Do you ever look back on your career and wonder, “How did I get here?”
You might chalk it up to dumb luck. Maybe you just happened to be at the right place at the right time.
Or maybe, just maybe, it’s because you’re exceptional at what you do, and people notice. Unaware to you, a rich foundation of knowledge has been building from every experience, informing your expertise. And now you’re here, looking back and realizing:
“I really know my stuff!”
And that’s when you know it’s time to start positioning your business as an authority online – an expert source of information for your prospects and customers to depend on.
As we’ve highlighted before, anticipated changes to the Google algorithm make it more beneficial than ever to build an authoritative presence online. It can translate to higher search rankings and improved customer trust.
Previously we laid out the first 3 of 6 steps for getting started:
- Determine how you will help your audience
- Assess your resources
- Build an authoritative blog
These are foundational for an authoritative presence with clear goals and identity; the next three steps help ensure that the Internet world hears about it and you reap the benefits.
Without wasting another word, let’s crack on:
4. Talk like an expert
Last week we suggested searching through LinkedIn Groups, Quora, Yahoo! Answers, and other user forums to discover the questions your audience is asking online. Now we’re suggesting that you to go back and answer them, as an expert who’s keen to help.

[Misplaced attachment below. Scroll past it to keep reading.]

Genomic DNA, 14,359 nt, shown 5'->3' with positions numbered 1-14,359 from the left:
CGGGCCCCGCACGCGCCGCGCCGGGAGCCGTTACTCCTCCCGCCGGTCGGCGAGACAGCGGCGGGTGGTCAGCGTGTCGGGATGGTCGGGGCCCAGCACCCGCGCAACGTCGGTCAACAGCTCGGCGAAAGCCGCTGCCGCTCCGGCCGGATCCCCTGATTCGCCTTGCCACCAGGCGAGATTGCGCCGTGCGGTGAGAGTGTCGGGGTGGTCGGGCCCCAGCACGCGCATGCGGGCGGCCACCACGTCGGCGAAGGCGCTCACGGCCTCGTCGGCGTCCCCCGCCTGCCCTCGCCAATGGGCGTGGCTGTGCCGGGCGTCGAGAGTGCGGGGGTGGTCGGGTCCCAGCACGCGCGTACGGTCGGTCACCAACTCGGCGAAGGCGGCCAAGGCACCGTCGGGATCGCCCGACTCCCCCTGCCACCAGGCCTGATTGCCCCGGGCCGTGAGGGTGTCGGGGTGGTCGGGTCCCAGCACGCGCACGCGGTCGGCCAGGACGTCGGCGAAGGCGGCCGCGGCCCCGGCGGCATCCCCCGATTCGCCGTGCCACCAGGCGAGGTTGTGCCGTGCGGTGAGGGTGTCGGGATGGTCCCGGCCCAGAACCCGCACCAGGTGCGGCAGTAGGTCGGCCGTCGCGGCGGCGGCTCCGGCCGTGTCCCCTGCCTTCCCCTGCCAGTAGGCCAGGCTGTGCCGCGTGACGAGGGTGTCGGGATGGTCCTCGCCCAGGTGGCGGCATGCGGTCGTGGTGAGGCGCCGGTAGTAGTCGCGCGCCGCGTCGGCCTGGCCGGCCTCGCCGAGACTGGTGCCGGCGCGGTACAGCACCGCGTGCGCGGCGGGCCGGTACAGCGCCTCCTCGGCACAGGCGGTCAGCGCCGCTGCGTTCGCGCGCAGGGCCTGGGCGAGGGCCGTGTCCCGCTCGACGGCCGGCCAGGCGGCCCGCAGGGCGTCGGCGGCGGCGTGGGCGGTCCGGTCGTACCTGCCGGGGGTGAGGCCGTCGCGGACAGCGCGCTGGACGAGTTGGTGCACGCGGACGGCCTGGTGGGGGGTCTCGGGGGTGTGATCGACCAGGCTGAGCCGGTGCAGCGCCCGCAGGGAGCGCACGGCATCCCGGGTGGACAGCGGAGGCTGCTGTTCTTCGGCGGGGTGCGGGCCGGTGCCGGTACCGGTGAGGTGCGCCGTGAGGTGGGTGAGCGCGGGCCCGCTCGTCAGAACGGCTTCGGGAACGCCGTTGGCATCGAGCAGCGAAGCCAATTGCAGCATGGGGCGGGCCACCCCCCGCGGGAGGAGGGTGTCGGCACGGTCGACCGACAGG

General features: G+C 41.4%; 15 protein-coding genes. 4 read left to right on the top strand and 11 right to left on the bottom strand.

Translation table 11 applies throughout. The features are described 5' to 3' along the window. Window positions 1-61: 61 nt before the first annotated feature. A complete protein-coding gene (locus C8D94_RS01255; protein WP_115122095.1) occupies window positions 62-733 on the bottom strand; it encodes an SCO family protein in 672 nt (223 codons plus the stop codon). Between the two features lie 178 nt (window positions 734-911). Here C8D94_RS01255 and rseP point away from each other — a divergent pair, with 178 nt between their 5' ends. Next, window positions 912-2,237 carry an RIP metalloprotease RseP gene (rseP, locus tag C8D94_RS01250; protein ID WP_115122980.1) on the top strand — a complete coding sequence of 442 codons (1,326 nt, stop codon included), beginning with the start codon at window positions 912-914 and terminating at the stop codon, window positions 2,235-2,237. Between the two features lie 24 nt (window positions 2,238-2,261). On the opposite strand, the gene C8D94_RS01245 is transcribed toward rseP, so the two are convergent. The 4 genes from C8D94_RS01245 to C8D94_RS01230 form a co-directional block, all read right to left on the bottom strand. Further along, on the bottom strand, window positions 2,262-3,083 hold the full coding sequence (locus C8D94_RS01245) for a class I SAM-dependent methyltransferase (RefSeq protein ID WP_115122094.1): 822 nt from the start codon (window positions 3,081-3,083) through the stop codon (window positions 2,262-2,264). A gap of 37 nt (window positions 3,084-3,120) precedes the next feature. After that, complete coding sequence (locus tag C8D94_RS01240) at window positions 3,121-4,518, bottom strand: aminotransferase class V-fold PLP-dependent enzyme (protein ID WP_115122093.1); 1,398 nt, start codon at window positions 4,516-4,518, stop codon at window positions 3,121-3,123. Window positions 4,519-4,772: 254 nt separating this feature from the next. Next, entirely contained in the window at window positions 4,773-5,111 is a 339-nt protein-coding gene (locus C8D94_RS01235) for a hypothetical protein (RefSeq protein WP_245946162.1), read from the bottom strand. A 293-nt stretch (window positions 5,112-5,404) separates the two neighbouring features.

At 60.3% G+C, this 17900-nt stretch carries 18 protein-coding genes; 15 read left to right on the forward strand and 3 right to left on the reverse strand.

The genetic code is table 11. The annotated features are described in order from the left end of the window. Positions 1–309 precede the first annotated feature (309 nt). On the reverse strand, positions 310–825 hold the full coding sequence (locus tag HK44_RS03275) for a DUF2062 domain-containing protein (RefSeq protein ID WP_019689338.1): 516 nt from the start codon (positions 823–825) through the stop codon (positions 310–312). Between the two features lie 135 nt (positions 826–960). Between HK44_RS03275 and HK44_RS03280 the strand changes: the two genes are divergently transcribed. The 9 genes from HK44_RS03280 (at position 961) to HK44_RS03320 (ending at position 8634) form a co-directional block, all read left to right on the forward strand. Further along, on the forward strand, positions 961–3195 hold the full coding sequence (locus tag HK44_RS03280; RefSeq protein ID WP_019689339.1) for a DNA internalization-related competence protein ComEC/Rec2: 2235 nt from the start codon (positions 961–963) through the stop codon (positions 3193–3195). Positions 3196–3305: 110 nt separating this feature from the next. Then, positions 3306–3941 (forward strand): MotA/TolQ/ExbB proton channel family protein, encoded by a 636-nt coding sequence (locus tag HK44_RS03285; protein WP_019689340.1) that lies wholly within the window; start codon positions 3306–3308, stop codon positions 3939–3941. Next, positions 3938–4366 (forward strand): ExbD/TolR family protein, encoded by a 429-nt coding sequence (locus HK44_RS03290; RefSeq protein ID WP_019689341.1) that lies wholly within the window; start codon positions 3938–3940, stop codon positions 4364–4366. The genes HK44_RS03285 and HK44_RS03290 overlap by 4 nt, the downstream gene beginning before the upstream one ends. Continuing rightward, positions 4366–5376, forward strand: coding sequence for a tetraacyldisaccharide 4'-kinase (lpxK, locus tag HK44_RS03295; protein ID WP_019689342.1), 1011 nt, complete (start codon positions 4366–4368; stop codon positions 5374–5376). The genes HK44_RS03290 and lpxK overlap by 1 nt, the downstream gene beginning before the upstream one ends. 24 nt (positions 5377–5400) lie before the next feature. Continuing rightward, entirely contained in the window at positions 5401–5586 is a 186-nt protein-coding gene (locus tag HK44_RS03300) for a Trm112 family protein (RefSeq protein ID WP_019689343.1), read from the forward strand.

Find the groups and topics that suit your specific area of expertise, and become a regular contributor. Thoughtful dedication attracts attention; users will be more inclined to learn more about you and your business if you put the time and effort in.
Social media platforms such as LinkedIn and Twitter are also crucial spaces for having your voice heard, so make every tweet, update, and conversation reflective of the reputation you want to create. Share industry developments, contribute to discussions with thoughtful critique, and engage with other users’ content to demonstrate your involvement and learn new things.
You can connect with other industry leaders and influencers on social media platforms, too. Interact with them by asking questions, sharing content, and responding to their commentary. Make it worth their time to respond to you, and eventually you’ll be part of the club.
5. Share your authoritative content
When it comes time to share your content online, it makes all the difference to have nurtured an authoritative presence through social media and question-and-answer websites. The blog posts, infographics, videos, ebooks, and whitepapers you create are not going to promote themselves. You need all the help you can get. Get your social followers and fans to spread the word.
But before you hit the platforms where you know your target audience hangs out, sign up for Google+. This is technically Google’s social network, but it does so much more. Unlike Facebook and Twitter, Google+ automatically indexes content shares, so your authoritative blog posts are immediately visible to Google.